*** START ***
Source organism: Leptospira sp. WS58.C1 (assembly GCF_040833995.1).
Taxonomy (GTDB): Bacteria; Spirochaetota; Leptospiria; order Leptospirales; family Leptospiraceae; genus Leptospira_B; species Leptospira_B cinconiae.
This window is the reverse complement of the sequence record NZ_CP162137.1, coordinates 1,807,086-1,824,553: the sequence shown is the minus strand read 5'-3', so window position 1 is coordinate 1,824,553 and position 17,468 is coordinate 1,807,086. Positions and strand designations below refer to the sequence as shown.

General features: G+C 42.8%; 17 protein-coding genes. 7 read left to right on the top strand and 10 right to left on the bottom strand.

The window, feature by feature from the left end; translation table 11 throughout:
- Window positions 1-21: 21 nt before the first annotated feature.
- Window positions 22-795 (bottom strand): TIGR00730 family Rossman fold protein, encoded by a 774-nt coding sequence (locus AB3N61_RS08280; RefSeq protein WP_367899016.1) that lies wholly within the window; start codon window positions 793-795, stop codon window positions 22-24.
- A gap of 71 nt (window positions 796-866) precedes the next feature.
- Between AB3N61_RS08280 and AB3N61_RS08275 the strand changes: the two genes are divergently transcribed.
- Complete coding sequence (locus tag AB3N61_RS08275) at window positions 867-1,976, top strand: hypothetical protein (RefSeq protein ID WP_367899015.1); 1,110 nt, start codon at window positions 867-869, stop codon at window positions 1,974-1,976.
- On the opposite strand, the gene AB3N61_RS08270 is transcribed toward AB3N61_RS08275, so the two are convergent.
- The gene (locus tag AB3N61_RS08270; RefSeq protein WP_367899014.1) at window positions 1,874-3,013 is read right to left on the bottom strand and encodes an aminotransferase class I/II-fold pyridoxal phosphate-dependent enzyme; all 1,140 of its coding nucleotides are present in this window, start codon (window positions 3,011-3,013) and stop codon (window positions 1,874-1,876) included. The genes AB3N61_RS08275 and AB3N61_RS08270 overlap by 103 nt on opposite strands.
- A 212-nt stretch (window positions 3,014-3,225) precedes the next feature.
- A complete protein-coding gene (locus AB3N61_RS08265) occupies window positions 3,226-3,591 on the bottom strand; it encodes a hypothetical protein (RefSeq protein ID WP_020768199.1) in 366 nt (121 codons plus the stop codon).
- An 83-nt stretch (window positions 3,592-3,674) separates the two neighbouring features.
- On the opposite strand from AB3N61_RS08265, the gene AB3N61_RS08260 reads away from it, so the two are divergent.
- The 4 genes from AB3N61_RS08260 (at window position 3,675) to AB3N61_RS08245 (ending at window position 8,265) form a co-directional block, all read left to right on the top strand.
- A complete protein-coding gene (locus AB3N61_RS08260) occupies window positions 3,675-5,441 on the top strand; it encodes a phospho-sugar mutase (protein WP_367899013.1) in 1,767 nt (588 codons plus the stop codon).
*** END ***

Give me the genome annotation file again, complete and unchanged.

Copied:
Source organism: Leptospira sp. WS58.C1 (assembly GCF_040833995.1).
Taxonomy (GTDB): Bacteria; Spirochaetota; Leptospiria; order Leptospirales; family Leptospiraceae; genus Leptospira_B; species Leptospira_B cinconiae.
This window is the reverse complement of the sequence record NZ_CP162137.1, coordinates 1,807,086-1,824,553: the sequence shown is the minus strand read 5'-3', so window position 1 is coordinate 1,824,553 and position 17,468 is coordinate 1,807,086. Positions and strand designations below refer to the sequence as shown.

General features: G+C 42.8%; 17 protein-coding genes. 7 read left to right on the top strand and 10 right to left on the bottom strand.

The window, feature by feature from the left end; translation table 11 throughout:
- Window positions 1-21: 21 nt before the first annotated feature.
- Window positions 22-795 (bottom strand): TIGR00730 family Rossman fold protein, encoded by a 774-nt coding sequence (locus AB3N61_RS08280; RefSeq protein WP_367899016.1) that lies wholly within the window; start codon window positions 793-795, stop codon window positions 22-24.
- A gap of 71 nt (window positions 796-866) precedes the next feature.
- Between AB3N61_RS08280 and AB3N61_RS08275 the strand changes: the two genes are divergently transcribed.
- Complete coding sequence (locus tag AB3N61_RS08275) at window positions 867-1,976, top strand: hypothetical protein (RefSeq protein ID WP_367899015.1); 1,110 nt, start codon at window positions 867-869, stop codon at window positions 1,974-1,976.
- On the opposite strand, the gene AB3N61_RS08270 is transcribed toward AB3N61_RS08275, so the two are convergent.
- The gene (locus tag AB3N61_RS08270; RefSeq protein WP_367899014.1) at window positions 1,874-3,013 is read right to left on the bottom strand and encodes an aminotransferase class I/II-fold pyridoxal phosphate-dependent enzyme; all 1,140 of its coding nucleotides are present in this window, start codon (window positions 3,011-3,013) and stop codon (window positions 1,874-1,876) included. The genes AB3N61_RS08275 and AB3N61_RS08270 overlap by 103 nt on opposite strands.
- A 212-nt stretch (window positions 3,014-3,225) precedes the next feature.
- A complete protein-coding gene (locus AB3N61_RS08265) occupies window positions 3,226-3,591 on the bottom strand; it encodes a hypothetical protein (RefSeq protein ID WP_020768199.1) in 366 nt (121 codons plus the stop codon).
- An 83-nt stretch (window positions 3,592-3,674) separates the two neighbouring features.
- On the opposite strand from AB3N61_RS08265, the gene AB3N61_RS08260 reads away from it, so the two are divergent.
- The 4 genes from AB3N61_RS08260 (at window position 3,675) to AB3N61_RS08245 (ending at window position 8,265) form a co-directional block, all read left to right on the top strand.
- A complete protein-coding gene (locus AB3N61_RS08260) occupies window positions 3,675-5,441 on the top strand; it encodes a phospho-sugar mutase (protein WP_367899013.1) in 1,767 nt (588 codons plus the stop codon).